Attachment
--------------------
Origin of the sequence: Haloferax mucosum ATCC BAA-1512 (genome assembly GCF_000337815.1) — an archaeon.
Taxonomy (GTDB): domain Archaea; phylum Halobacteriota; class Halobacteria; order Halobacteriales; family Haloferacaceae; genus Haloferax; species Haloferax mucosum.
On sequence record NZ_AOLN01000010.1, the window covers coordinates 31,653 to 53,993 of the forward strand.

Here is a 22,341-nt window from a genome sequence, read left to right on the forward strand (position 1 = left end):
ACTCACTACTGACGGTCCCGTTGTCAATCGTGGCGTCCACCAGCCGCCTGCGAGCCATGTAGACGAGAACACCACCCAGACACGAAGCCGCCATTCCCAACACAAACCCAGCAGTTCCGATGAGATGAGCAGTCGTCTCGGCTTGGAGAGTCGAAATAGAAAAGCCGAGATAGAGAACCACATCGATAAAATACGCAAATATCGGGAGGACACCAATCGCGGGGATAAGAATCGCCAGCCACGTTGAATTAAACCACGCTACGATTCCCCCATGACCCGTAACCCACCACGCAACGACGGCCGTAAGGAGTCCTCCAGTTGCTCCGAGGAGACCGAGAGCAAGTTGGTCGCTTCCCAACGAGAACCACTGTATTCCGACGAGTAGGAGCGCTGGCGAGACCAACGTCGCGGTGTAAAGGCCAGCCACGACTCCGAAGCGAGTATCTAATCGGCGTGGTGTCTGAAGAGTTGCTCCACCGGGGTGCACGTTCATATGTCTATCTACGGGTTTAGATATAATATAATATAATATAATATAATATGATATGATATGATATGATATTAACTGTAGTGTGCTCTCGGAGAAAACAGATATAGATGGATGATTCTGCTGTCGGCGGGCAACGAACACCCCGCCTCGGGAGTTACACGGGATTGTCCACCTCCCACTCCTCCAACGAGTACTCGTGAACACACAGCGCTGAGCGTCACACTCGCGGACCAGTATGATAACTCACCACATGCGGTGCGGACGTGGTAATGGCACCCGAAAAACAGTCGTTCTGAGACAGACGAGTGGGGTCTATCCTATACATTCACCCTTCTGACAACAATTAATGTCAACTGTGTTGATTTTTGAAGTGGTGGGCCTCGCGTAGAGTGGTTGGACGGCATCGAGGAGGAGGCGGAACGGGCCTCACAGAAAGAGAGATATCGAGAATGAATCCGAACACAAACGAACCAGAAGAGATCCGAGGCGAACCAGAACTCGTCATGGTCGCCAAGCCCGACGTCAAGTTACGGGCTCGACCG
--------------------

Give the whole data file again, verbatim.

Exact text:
Origin of the sequence: Haloferax mucosum ATCC BAA-1512 (genome assembly GCF_000337815.1) — an archaeon.
Taxonomy (GTDB): domain Archaea; phylum Halobacteriota; class Halobacteria; order Halobacteriales; family Haloferacaceae; genus Haloferax; species Haloferax mucosum.
On sequence record NZ_AOLN01000010.1, the window covers coordinates 31,653 to 53,993 of the forward strand.

Here is a 22,341-nt window from a genome sequence, read left to right on the forward strand (position 1 = left end):
ACTCACTACTGACGGTCCCGTTGTCAATCGTGGCGTCCACCAGCCGCCTGCGAGCCATGTAGACGAGAACACCACCCAGACACGAAGCCGCCATTCCCAACACAAACCCAGCAGTTCCGATGAGATGAGCAGTCGTCTCGGCTTGGAGAGTCGAAATAGAAAAGCCGAGATAGAGAACCACATCGATAAAATACGCAAATATCGGGAGGACACCAATCGCGGGGATAAGAATCGCCAGCCACGTTGAATTAAACCACGCTACGATTCCCCCATGACCCGTAACCCACCACGCAACGACGGCCGTAAGGAGTCCTCCAGTTGCTCCGAGGAGACCGAGAGCAAGTTGGTCGCTTCCCAACGAGAACCACTGTATTCCGACGAGTAGGAGCGCTGGCGAGACCAACGTCGCGGTGTAAAGGCCAGCCACGACTCCGAAGCGAGTATCTAATCGGCGTGGTGTCTGAAGAGTTGCTCCACCGGGGTGCACGTTCATATGTCTATCTACGGGTTTAGATATAATATAATATAATATAATATAATATGATATGATATGATATGATATTAACTGTAGTGTGCTCTCGGAGAAAACAGATATAGATGGATGATTCTGCTGTCGGCGGGCAACGAACACCCCGCCTCGGGAGTTACACGGGATTGTCCACCTCCCACTCCTCCAACGAGTACTCGTGAACACACAGCGCTGAGCGTCACACTCGCGGACCAGTATGATAACTCACCACATGCGGTGCGGACGTGGTAATGGCACCCGAAAAACAGTCGTTCTGAGACAGACGAGTGGGGTCTATCCTATACATTCACCCTTCTGACAACAATTAATGTCAACTGTGTTGATTTTTGAAGTGGTGGGCCTCGCGTAGAGTGGTTGGACGGCATCGAGGAGGAGGCGGAACGGGCCTCACAGAAAGAGAGATATCGAGAATGAATCCGAACACAAACGAACCAGAAGAGATCCGAGGCGAACCAGAACTCGTCATGGTCGCCAAGCCCGACGTCAAGTTACGGGCTCGACCG